Despite having fairly mild winters recently, learning essential, life-saving survival skills is taken very seriously by everyone on Life Below Zero: The Thaw. Some have learned the hard way, while others are being taught from an early age how to not just survive, but to thrive in the harsh Alaskan wilderness.
Here it is… the 2016 Thaw promo! Thanks to all who watch and how exciting to see what everyone did this last summer! pic.twitter.com/VEG2RxEQPo
— Sue Aikens (@SueAikens) October 8, 2016
Chip and Agnes Hailstone have several children, and they are teaching them everything they know. With the first thaw, they are very aware that the clock is ticking, and most of the short spring and summer months are spent preparing for the brutal winter months ahead. Agnes recently inherited some land, and last season was spent building a structure and getting supplies in before the freezing winter weather set in. They’re hoping that the new camp will help to increase their harvest of much-needed resources.
The Nat Geo Channel recently posted to Twitter a Life Below Zero video of the Hailstone family net fishing for salmon. Chip explains that they will be catching different types of salmon, and that the fish are used not just as food for themselves and their dogs, but that the fish can be used for so much more.
“We’re gonna make dog food and people food and food for gifts and giving and trading, and whatever else we feel like doing,” Chip explains in the clip.
For the Hailstones, bringing in a good supply of salmon is crucial for their survival next winter, and they will spend several days net fishing, which is a very effective, native method that has been passed down through the generations. Salmon is a valuable resource to the Hailstones, and once they start catching fish, everyone pitches in to help bring them in.
Sue Aikens lives alone during the winter at her camp in Kavik, and with spring approaching she must stay vigilant to keep predators away. A sneak-peek clip of the first Life Below Zero episode titled “Confrontation” finds Sue on her snow machine checking out an animal that she believes may be a wolverine or a wolf. As she tracks an animal out on the tundra, she realizes that it is one of the foxes that hang around Kavik.
“The defense of Kavik rests squarely on these two shoulders,” she remarks as she heads back.
Sue has every reason to be wary. In the past on Life Below Zero Sue talked about being mauled by a bear and she also took a bad fall in camp. More recently, Life Below Zero viewers watched in horror as she suffered a serious injury to her shoulder when she was thrown from her snow machine. Fortunately for Sue, there was a Life Below Zero camera crew with her, and they were able to help her get back to camp. The next day she was flown out to seek treatment for her injuries. Despite everything, Sue always gets back up and pushes through the pain of her injuries so she can continue doing what she loves.
I am going to be camping etc for the next few weeks with the last of the unexpected chinook winds. I am trying to explain this to Slinky 🙂 pic.twitter.com/jJTMOjWaUg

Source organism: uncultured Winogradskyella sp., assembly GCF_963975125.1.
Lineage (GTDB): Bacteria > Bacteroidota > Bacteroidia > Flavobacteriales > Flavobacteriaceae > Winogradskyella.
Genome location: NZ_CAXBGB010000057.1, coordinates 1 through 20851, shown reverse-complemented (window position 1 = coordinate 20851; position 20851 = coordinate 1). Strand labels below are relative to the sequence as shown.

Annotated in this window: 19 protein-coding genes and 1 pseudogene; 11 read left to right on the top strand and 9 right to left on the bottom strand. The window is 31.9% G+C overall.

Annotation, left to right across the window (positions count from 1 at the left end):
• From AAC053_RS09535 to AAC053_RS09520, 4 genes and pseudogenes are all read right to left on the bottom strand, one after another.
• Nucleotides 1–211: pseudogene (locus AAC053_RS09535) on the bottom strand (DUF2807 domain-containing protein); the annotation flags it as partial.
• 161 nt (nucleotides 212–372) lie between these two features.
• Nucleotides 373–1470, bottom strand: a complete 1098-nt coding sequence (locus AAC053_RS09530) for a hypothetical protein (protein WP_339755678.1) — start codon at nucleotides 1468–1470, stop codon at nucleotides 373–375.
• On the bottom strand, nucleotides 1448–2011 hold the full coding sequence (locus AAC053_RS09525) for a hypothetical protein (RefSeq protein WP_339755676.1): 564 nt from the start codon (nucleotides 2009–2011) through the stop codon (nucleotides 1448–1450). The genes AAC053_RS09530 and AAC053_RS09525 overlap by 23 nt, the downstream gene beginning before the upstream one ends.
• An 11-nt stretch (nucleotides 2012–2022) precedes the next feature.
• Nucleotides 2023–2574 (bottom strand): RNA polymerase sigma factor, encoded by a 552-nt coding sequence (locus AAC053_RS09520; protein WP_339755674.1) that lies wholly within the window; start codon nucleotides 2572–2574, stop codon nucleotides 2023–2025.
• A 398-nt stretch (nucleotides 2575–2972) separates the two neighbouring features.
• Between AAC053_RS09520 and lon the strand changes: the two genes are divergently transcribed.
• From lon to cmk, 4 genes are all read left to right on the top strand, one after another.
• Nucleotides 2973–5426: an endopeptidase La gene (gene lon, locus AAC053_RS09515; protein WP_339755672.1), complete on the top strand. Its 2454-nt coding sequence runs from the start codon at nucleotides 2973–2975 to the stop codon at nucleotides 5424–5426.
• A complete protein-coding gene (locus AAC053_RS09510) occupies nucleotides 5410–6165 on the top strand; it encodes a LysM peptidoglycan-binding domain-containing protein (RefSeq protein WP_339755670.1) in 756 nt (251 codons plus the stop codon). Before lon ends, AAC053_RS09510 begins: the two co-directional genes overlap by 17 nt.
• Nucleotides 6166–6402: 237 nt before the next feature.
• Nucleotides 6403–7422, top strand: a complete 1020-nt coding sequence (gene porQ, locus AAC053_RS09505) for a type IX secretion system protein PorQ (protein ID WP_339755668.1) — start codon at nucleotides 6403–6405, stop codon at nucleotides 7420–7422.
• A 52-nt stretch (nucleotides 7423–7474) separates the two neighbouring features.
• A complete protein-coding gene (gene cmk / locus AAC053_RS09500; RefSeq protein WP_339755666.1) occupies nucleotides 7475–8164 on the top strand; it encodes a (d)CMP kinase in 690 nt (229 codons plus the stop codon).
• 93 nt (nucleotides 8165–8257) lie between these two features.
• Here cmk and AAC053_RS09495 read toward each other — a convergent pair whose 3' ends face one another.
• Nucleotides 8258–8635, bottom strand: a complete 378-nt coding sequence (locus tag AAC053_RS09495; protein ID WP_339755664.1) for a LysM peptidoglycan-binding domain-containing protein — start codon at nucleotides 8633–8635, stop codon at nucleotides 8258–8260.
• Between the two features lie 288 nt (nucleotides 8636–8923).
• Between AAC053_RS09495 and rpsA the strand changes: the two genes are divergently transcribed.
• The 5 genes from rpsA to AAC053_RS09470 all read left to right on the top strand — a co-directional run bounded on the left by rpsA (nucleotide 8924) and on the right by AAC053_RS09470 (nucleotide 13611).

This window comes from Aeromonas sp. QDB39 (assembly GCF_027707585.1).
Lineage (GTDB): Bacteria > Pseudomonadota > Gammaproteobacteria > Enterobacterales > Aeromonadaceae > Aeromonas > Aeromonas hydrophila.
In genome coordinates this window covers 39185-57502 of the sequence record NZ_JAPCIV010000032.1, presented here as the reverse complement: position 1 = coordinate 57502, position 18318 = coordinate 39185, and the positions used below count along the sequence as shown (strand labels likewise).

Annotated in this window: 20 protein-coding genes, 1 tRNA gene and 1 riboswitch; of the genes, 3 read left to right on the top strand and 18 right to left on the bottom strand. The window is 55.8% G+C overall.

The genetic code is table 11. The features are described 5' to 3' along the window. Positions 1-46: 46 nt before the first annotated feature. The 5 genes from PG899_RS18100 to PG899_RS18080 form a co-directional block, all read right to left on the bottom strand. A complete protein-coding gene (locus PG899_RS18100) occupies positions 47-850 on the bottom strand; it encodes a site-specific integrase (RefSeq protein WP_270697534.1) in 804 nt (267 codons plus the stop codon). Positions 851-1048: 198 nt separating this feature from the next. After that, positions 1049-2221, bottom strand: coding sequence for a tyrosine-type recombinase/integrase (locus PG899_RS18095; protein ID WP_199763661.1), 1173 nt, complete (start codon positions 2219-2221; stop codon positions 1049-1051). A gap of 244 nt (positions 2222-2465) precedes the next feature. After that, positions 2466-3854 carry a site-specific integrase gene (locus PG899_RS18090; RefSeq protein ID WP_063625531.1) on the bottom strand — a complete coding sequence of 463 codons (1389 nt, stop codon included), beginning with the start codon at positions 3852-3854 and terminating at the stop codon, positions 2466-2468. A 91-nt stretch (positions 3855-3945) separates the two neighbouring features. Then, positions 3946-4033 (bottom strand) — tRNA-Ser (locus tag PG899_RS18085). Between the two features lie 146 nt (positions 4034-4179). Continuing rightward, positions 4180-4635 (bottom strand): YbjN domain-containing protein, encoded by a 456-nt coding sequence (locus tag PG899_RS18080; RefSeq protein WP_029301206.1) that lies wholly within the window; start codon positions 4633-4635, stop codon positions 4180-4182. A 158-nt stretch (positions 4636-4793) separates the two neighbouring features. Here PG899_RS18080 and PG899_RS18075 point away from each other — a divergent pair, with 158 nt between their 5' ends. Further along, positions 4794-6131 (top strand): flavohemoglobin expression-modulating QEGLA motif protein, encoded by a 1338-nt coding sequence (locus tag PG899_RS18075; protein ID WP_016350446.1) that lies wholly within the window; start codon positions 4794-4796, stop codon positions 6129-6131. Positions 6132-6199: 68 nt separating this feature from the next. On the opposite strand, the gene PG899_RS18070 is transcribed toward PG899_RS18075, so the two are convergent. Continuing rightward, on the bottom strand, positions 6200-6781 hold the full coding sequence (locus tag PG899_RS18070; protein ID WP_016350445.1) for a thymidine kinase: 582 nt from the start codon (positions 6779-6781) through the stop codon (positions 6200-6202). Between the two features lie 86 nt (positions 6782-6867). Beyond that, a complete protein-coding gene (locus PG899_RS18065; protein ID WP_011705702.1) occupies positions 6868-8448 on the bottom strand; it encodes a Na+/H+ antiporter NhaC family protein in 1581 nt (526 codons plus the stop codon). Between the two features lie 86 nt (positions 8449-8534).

— Sue Aikens (@SueAikens) October 13, 2016
She talked with Reality Blurred about what it’s like to run Kavik and along with her bluntness and honesty, Sue also came across as very caring and passionate. Although most of her days are spent doing chores that need done or helping clients that need assistance, she does have days where not much is going on.
“Occasionally, life is boring, and that’s part of life’s story, too. But my boring may not be your boring. For an easy, boring day, I have 15 foxes that just hang out with me and do their thing,” Sue explained. I don’t feed ’em, I don’t train ’em, after 12 years they know I’m not gonna shoot them, so they buddy up to me. 60 mile-per-hour winds, things falling through your roof: that’s a regular day.”
Life Below Zero posted to their Facebook page a video that shows Sue making a balm from balsam trees that she uses to ease her aches and pains. With the types of injuries Sue has suffered, this home remedy seems to do the trick for sore muscles and joints. Nothing comes easy, and she must travel away from camp to gather the clippings she needs to make the salve. She hopes that the balm will help keep her limber enough to help her maintain the type of lifestyle she is accustomed to.
— Glenn Villeneuve (@GlennVilleneuve) November 19, 2014
Even though life can be extremely hard and downright dangerous in the wilds of Alaska, there is no other place these hardy men and women of Life Below Zero would rather be. Glenn Villeneuve lives in a cabin in the remote location of Chandalar, Alaska, and he prefers to be very hands-on with everything he does. He has stated on Life Below Zero that he prefers to chop down trees with an axe instead of using a chainsaw, and often builds new structures with materials provided strictly by the environment that surrounds him. Glenn has a deep respect and love for his surroundings, and it shows in everything he does.
At this time, there is no other information about previous cast members such as Jesse Holmes returning, so check back for further updates. Are you a fan of the show? Leave your comments, thoughts, and opinions below. Life Below Zero: The Thaw premieres on Tuesday, October 18 at 9 p.m. ET on the Nat Geo Channel.
[Featured Image by Nat Geo Channel]